Consumers’ appetite for Web content is well-established, but now they want their Web content served to go. That makes mobile Web services a lucrative market for Web companies and telecom service providers, but only if they overcome usability problems that currently take the “worldwide” out of World Wide Web by tethering it to clumsy authentication models designed more with the desktop in mind than the mobile world.
By Steve Northridge
Mobile Web services won’t really take off until users have fast, seamless access to services. That means replacing existing authentication infrastructures with mobile-friendly systems that match mobile users’ desire for portability. Today’s authentication and payment systems don’t qualify as “mobile” because they require too much manual input into long registration forms. For example, a businesswoman with diabetes loses her medication bag while traveling in Tokyo. She needs to find a source of insulin and syringes close to her hotel. This situation highlights both the potential and the limitations of Web services within current authentication models.
Locating a pharmacy finder is easy enough on a Web-enabled smartphone, but it takes 15 minutes to register on the site, enter her payment information and receive an e-mail confirmation before she can even log on to the site and start looking. Once she gets to the pharmacy that will accept her insurance, she has trouble ordering because she doesn’t speak Japanese, and the pharmacy staff speaks limited English. She can find a Web service on her smartphone that allows her to type in a message and have it translated into Japanese, but again she has to go through the registration and payment process to use it.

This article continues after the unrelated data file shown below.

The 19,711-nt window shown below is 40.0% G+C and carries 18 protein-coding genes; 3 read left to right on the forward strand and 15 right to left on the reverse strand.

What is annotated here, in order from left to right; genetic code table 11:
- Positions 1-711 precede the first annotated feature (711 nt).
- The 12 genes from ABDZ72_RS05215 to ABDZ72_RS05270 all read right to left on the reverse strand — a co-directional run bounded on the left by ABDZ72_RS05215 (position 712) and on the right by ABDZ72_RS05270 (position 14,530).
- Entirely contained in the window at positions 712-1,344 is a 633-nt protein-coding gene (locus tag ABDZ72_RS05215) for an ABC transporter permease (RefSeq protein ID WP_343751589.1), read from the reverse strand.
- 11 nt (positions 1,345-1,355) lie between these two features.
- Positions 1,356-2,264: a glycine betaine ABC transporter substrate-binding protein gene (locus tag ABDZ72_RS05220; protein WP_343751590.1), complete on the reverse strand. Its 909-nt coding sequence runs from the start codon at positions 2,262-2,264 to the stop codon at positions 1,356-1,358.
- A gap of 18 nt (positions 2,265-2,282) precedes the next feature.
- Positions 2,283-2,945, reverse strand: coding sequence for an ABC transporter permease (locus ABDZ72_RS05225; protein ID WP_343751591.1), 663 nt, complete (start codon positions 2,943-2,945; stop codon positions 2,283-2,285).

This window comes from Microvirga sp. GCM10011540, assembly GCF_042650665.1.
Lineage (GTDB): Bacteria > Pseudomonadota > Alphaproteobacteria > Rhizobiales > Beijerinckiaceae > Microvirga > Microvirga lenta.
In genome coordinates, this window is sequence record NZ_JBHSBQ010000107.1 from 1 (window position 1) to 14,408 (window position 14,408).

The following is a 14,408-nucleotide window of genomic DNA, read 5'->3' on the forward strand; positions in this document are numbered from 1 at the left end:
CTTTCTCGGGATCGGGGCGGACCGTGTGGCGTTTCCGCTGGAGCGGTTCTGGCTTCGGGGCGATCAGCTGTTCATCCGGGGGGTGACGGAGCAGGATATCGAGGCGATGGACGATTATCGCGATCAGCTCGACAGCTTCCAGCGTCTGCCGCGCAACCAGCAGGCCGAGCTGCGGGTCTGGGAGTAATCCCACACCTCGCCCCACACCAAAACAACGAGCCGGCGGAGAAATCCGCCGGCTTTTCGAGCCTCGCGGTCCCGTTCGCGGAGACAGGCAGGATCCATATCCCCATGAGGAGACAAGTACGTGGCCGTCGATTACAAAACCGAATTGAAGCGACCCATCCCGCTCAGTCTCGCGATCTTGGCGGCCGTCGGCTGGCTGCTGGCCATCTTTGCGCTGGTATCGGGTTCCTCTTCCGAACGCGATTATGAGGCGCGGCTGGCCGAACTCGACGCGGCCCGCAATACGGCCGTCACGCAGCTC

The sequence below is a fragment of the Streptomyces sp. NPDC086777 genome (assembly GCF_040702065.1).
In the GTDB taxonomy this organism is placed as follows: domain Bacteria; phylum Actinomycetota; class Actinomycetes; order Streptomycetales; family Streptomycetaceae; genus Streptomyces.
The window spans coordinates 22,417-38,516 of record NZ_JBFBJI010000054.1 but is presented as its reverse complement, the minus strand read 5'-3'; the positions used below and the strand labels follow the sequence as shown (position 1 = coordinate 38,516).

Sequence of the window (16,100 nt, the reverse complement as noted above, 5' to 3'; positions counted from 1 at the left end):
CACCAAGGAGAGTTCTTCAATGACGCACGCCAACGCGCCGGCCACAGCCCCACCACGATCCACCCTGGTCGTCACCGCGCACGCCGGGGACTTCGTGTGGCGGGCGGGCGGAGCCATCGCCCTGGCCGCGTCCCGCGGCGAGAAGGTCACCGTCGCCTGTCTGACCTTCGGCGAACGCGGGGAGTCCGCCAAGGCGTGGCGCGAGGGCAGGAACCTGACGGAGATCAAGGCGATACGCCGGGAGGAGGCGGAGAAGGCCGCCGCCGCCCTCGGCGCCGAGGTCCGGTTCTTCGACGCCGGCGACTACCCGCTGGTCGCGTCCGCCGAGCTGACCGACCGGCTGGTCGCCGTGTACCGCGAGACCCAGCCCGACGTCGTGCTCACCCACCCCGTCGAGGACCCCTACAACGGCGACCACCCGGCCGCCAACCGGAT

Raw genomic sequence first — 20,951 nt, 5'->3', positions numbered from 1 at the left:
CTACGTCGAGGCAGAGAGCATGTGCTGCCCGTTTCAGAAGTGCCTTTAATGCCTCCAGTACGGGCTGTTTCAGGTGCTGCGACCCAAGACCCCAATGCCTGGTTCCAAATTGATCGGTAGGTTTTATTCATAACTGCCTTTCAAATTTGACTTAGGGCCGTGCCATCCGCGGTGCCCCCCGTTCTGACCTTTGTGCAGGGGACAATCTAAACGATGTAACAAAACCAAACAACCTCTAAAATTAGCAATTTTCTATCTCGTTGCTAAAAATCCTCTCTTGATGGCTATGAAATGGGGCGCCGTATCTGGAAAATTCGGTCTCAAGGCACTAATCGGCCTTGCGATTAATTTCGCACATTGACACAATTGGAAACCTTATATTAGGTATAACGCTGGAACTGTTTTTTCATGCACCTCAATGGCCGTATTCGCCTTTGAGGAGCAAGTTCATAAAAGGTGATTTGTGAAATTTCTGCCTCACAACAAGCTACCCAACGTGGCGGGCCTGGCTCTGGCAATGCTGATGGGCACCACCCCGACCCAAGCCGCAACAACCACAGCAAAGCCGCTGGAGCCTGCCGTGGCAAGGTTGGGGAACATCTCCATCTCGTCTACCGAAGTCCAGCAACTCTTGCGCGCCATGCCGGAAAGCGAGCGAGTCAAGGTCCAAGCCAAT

How much easier would that woman’s experience be if every time she turned on her smartphone, she was automatically logged into a vast network of Web services that recognized her as a trusted customer and already had all the information it needed to take her business? At the very least, it would reduce her anxiety in a stressful situation.
Even in less extreme circumstances – i.e. the family that needs something to do after they drive 90 minutes to find their destination theme park closed for the day because of a burst water pipe –automatic authentication can be the difference between a customer using a Web service or driving around looking for brochures at a chamber of commerce kiosk.
Why does any of this matter to a service provider? Because it can drive usage on its network and offer opportunities to launch profitable value-added services linking users with Web services. The technology that providers need so they can step into that role is now emerging. Most notable among them is the Third Generation Partnership Project (3GPP) Generic Bootstrapping Architecture (GBA).
GBA opens the full range of Web-based services and content to mobile users by replacing multiple sign-ons with automatic, secure authentication through a mobile device’s subscriber identity module (SIM) card. The SIM card has all of the personal and payment information that Websites require. The network authenticates the subscriber as soon as he/she turns on their mobile device – no logins, no passwords.